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  6. beean, i completely understand where you are comin from. I had soo many dreams and aspirations and as I got older I dont know if I want the same things anymore. What I do know, is that I wanna be happy more than anything. Where this will take me is unidentified at the moment!

  7. Jean,
    You do make many excellent points- and since you asked for it here are some of my views.

    Self-styled is a great term for creating and carving your own life- who knows you better than yourself?

    The concept of “A balanced life” is tragically lost on so many. When I closed my restaurant, guests couldn’t believe it when I told them that I was searching for balance in my life and I couldn’t do that working 100 hours a week. Our society is just not programed like that.

    The other subject that I have “rebeled” in, to huge disbelief and astonishment is I choose not to be married and have children. As Kirby and I decided about 8 years ago- the question shouldn’t be “why don’t you have children”…it should be “why do you want kids?”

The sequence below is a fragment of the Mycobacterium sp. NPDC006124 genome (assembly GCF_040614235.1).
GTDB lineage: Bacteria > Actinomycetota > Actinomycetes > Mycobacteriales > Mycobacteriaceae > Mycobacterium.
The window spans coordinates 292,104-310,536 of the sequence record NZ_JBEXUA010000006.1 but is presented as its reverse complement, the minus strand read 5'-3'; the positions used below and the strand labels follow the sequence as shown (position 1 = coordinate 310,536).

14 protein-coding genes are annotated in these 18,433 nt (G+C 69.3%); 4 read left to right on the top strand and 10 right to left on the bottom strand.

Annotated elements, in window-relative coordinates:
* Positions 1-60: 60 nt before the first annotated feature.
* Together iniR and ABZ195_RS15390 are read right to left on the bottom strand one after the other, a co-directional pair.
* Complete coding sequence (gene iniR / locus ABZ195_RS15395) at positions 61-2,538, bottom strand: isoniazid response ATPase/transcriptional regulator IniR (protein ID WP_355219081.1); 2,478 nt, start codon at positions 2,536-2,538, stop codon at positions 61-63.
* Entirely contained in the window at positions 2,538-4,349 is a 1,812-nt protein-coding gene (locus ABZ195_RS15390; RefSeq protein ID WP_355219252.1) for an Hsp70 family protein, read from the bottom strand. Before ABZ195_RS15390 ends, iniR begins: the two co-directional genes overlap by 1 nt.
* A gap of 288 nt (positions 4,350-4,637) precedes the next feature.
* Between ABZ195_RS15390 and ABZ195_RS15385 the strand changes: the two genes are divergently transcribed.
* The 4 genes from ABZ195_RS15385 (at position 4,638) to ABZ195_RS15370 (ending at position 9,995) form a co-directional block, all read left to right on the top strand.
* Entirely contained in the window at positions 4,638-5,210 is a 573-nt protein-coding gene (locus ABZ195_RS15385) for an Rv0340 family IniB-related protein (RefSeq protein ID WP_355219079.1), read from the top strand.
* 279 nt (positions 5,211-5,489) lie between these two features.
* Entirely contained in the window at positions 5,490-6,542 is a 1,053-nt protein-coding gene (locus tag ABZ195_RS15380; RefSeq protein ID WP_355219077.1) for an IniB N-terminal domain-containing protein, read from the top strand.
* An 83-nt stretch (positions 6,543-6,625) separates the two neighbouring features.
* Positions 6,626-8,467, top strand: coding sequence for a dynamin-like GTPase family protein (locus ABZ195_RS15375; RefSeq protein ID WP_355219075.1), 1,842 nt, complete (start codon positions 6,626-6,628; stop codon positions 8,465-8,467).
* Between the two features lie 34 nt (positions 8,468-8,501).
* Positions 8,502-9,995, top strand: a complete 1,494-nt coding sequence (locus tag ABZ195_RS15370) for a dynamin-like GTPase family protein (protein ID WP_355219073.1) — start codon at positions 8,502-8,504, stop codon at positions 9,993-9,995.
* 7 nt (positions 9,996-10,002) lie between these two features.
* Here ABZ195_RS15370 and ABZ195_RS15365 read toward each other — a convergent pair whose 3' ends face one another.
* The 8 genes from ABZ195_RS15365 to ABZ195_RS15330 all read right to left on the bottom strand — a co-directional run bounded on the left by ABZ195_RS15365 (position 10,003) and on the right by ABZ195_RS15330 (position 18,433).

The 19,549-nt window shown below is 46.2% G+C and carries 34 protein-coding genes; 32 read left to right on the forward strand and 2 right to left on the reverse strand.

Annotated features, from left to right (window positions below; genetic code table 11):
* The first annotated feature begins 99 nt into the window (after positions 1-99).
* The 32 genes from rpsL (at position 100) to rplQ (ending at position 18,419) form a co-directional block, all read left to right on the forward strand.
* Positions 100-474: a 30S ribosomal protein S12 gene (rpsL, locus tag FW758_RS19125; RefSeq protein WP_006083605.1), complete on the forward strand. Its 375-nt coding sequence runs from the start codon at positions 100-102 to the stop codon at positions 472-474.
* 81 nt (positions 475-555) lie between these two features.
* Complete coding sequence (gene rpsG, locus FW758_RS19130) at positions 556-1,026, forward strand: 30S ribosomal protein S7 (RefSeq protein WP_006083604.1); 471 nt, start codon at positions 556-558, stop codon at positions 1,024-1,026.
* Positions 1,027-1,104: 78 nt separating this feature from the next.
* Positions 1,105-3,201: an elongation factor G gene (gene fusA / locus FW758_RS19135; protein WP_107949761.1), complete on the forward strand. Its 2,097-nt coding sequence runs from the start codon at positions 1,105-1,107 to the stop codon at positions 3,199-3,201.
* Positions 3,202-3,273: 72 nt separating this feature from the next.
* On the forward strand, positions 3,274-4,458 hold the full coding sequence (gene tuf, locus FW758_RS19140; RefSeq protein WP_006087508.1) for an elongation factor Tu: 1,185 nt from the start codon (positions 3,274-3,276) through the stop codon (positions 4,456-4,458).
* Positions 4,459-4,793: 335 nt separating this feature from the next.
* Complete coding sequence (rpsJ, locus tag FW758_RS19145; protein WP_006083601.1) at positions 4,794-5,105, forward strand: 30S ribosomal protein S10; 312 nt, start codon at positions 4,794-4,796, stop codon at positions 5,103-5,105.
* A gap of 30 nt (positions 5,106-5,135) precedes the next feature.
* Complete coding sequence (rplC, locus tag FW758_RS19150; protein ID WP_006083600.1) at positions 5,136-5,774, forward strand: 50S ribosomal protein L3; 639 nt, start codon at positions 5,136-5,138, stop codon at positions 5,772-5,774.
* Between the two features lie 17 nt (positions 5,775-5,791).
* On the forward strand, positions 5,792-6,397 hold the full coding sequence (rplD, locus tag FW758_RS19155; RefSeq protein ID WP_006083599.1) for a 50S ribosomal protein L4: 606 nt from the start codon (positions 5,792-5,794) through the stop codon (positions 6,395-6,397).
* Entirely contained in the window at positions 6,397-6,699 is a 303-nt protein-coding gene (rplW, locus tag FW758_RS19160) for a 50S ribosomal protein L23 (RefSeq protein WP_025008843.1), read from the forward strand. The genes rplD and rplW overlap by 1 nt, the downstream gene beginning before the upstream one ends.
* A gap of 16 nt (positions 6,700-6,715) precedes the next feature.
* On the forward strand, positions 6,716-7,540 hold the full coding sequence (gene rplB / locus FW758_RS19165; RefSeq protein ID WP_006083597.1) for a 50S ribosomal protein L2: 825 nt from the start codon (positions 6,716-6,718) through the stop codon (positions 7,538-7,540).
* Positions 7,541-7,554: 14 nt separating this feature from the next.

I’ve been lucky. My family has been supportive of my “alternative lifestyle”, I’m a productive member of society- although I’ve never had a 9-5 job in my life…and I am passionate about what I do. I feel the last point is the key.

    Create your self styled life, and relish in your good fortune! You rock.

    • Thanks, Deborah! I have to say, I have long seen you as a model for someone who has had the courage and creativity to tackle the self-styling of your life. Thanks for sharing your thoughts and experience!

  8. Jean, I LOVE your writing!!! And I too search for a balanced life. I’m finding the 9-5 model very unnatural and difficult to adjust to. I want to grow my own gmo-free food, connect w nature + my community, contribute to society, do my yoga/wellness practice, etc. I’m looking forward to reading about your journey! Xoxo